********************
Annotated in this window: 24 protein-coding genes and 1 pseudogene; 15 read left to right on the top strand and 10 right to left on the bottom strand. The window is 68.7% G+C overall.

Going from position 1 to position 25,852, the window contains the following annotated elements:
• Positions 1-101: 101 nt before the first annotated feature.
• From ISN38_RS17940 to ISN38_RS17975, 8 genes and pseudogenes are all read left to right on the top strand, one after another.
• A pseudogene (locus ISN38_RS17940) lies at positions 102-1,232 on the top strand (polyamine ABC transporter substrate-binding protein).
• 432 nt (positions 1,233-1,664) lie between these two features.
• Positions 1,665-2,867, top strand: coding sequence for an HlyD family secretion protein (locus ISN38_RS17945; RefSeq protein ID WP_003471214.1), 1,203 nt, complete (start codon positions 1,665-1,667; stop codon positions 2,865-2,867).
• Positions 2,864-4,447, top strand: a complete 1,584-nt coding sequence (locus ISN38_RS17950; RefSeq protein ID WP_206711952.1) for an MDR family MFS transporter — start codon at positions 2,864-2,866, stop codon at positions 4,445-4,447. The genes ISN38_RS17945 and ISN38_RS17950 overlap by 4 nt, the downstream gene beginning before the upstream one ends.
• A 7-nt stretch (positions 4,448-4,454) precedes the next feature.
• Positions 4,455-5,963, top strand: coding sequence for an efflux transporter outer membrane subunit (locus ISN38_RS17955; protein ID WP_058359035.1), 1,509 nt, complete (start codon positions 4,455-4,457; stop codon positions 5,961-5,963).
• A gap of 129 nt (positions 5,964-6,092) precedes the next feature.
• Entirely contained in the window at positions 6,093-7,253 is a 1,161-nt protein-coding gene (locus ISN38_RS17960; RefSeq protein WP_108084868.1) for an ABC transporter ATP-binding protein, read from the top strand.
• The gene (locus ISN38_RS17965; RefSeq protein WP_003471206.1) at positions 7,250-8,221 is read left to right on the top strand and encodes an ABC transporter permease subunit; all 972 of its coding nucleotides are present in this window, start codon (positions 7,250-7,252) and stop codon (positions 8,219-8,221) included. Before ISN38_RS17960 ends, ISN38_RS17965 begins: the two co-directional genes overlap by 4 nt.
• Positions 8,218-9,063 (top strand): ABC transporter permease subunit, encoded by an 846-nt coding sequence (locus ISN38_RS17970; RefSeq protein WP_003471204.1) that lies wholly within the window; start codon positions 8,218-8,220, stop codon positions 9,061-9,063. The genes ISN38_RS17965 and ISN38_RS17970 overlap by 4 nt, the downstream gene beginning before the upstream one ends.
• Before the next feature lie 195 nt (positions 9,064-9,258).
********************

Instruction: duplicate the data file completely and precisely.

Annotated in this window: 24 protein-coding genes and 1 pseudogene; 15 read left to right on the top strand and 10 right to left on the bottom strand. The window is 68.7% G+C overall.

Going from position 1 to position 25,852, the window contains the following annotated elements:
• Positions 1-101: 101 nt before the first annotated feature.
• From ISN38_RS17940 to ISN38_RS17975, 8 genes and pseudogenes are all read left to right on the top strand, one after another.
• A pseudogene (locus ISN38_RS17940) lies at positions 102-1,232 on the top strand (polyamine ABC transporter substrate-binding protein).
• 432 nt (positions 1,233-1,664) lie between these two features.
• Positions 1,665-2,867, top strand: coding sequence for an HlyD family secretion protein (locus ISN38_RS17945; RefSeq protein ID WP_003471214.1), 1,203 nt, complete (start codon positions 1,665-1,667; stop codon positions 2,865-2,867).
• Positions 2,864-4,447, top strand: a complete 1,584-nt coding sequence (locus ISN38_RS17950; RefSeq protein ID WP_206711952.1) for an MDR family MFS transporter — start codon at positions 2,864-2,866, stop codon at positions 4,445-4,447. The genes ISN38_RS17945 and ISN38_RS17950 overlap by 4 nt, the downstream gene beginning before the upstream one ends.
• A 7-nt stretch (positions 4,448-4,454) precedes the next feature.
• Positions 4,455-5,963, top strand: coding sequence for an efflux transporter outer membrane subunit (locus ISN38_RS17955; protein ID WP_058359035.1), 1,509 nt, complete (start codon positions 4,455-4,457; stop codon positions 5,961-5,963).
• A gap of 129 nt (positions 5,964-6,092) precedes the next feature.
• Entirely contained in the window at positions 6,093-7,253 is a 1,161-nt protein-coding gene (locus ISN38_RS17960; RefSeq protein WP_108084868.1) for an ABC transporter ATP-binding protein, read from the top strand.
• The gene (locus ISN38_RS17965; RefSeq protein WP_003471206.1) at positions 7,250-8,221 is read left to right on the top strand and encodes an ABC transporter permease subunit; all 972 of its coding nucleotides are present in this window, start codon (positions 7,250-7,252) and stop codon (positions 8,219-8,221) included. Before ISN38_RS17960 ends, ISN38_RS17965 begins: the two co-directional genes overlap by 4 nt.
• Positions 8,218-9,063 (top strand): ABC transporter permease subunit, encoded by an 846-nt coding sequence (locus ISN38_RS17970; RefSeq protein WP_003471204.1) that lies wholly within the window; start codon positions 8,218-8,220, stop codon positions 9,061-9,063. The genes ISN38_RS17965 and ISN38_RS17970 overlap by 4 nt, the downstream gene beginning before the upstream one ends.
• Before the next feature lie 195 nt (positions 9,064-9,258).